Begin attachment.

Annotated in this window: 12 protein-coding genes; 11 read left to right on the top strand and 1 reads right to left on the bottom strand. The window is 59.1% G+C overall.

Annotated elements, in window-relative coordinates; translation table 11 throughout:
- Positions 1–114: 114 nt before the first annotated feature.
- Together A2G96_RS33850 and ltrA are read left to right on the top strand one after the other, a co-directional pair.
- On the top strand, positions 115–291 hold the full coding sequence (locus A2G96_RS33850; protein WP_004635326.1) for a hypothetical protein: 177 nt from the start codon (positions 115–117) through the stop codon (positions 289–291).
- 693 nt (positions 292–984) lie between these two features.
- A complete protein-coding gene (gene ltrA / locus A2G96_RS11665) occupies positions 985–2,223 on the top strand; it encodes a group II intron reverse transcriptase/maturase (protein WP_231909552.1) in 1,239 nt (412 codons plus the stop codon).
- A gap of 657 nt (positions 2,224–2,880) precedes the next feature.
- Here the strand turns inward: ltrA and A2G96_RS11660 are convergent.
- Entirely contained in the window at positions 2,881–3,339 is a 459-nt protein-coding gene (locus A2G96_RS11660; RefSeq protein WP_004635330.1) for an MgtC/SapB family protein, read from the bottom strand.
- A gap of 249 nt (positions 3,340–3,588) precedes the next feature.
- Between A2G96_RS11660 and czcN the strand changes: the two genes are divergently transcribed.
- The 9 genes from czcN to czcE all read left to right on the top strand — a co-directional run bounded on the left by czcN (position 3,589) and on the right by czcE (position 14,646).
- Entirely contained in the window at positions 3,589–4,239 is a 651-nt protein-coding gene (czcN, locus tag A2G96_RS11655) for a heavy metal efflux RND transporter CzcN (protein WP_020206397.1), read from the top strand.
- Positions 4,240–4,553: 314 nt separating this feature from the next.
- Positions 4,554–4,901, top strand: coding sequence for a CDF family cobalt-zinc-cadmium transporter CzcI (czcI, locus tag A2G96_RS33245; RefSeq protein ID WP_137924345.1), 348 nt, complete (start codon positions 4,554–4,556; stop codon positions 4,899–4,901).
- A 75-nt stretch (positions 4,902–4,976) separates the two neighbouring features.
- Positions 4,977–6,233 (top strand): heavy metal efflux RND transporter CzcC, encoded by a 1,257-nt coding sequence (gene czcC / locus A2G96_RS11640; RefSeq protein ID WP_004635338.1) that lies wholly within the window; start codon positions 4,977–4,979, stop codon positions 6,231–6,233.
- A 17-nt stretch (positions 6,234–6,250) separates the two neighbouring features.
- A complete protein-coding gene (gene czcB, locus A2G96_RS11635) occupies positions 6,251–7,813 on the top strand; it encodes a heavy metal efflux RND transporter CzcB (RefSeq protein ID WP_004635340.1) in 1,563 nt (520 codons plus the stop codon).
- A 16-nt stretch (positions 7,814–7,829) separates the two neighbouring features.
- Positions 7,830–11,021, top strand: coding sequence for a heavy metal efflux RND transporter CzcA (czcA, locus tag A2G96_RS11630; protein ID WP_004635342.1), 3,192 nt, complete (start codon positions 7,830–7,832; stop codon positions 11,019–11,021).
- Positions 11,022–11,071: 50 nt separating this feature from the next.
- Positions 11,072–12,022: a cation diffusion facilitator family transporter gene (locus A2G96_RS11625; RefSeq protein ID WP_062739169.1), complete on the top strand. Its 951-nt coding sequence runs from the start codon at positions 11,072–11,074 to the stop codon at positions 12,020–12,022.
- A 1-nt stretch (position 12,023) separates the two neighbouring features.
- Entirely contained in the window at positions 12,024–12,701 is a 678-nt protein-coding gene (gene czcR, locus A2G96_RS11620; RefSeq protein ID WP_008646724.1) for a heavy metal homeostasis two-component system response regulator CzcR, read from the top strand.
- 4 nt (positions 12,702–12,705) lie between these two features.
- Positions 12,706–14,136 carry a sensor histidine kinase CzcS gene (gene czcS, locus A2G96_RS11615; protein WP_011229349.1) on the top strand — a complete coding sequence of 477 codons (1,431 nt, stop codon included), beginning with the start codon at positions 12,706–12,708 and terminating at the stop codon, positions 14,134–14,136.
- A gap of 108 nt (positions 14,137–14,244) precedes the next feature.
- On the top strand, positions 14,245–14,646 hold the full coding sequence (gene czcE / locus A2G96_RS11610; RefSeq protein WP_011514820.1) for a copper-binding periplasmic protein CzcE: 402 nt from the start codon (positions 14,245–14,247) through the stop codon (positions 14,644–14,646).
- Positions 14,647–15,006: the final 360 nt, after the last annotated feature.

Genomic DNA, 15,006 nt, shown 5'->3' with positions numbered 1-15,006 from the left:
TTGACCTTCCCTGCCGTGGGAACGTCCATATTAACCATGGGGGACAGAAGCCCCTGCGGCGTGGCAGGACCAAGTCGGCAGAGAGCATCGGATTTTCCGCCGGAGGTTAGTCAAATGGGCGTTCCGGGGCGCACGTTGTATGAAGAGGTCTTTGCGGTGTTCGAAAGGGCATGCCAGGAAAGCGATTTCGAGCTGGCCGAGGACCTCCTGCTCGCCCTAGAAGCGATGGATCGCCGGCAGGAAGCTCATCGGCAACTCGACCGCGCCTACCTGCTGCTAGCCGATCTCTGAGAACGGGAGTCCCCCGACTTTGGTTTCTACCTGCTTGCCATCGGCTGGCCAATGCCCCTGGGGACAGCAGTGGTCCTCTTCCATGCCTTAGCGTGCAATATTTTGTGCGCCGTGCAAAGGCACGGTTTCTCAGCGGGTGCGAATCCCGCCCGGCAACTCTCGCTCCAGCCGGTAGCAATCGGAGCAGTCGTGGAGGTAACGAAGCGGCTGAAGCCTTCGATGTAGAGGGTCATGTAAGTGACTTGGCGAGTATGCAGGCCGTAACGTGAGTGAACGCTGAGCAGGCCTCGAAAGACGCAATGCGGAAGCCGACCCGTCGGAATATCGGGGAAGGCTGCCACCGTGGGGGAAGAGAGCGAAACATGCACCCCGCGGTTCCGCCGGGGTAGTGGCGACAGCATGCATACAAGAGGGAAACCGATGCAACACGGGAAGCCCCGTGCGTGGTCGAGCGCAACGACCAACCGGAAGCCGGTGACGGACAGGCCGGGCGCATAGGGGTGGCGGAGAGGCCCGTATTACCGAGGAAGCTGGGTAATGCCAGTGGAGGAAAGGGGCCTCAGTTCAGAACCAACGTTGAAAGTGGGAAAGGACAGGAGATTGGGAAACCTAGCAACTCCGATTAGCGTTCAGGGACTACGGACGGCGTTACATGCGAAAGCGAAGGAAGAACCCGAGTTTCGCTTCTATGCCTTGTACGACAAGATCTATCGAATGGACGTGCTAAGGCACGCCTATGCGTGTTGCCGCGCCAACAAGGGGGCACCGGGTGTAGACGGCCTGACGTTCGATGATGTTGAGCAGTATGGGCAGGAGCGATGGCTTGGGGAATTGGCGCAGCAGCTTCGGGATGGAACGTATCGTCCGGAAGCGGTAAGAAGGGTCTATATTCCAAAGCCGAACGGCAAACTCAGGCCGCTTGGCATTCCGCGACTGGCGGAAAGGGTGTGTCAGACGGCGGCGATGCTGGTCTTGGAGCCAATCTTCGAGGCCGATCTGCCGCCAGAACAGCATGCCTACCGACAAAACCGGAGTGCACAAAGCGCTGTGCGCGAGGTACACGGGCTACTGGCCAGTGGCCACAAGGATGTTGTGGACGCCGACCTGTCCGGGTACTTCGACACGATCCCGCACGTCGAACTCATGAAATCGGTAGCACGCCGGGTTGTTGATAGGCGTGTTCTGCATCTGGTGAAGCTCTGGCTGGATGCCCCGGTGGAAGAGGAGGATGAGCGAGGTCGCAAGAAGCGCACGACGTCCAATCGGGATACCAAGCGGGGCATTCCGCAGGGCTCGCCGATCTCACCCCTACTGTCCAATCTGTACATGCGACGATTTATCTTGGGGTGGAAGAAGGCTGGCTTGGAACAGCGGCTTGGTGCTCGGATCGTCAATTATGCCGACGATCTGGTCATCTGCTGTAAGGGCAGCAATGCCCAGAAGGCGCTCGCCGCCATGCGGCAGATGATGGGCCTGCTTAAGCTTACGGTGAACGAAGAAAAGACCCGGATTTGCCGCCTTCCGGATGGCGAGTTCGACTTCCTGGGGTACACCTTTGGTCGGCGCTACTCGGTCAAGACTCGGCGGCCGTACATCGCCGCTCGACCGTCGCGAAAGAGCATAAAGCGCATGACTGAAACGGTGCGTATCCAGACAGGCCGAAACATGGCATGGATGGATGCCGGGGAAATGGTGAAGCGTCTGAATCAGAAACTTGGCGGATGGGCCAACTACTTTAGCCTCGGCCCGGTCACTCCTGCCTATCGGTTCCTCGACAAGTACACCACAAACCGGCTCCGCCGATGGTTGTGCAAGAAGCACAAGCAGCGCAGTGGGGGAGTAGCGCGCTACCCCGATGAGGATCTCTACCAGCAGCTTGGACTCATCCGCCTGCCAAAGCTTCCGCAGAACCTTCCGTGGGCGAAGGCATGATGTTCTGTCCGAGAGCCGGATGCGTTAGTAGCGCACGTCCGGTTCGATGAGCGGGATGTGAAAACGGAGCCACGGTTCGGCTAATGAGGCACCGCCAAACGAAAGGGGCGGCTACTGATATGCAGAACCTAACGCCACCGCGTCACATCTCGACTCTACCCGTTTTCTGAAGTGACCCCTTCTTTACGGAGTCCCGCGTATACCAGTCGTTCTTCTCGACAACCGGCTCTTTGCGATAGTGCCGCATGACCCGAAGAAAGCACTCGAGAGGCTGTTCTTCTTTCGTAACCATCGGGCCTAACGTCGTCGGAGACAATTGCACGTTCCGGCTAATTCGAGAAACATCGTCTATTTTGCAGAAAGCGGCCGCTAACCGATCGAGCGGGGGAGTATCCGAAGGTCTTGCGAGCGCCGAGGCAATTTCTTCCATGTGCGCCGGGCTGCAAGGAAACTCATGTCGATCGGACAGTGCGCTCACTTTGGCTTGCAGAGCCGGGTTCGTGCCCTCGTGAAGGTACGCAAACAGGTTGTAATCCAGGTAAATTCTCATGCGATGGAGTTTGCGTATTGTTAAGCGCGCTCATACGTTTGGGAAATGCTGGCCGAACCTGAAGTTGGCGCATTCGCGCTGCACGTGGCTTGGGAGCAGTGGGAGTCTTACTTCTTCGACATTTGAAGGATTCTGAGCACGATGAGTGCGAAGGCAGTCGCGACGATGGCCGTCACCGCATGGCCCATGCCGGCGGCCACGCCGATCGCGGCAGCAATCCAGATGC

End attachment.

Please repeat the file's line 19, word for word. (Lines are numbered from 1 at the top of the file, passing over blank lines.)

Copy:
- A 17-nt stretch (positions 6,234–6,250) separates the two neighbouring features.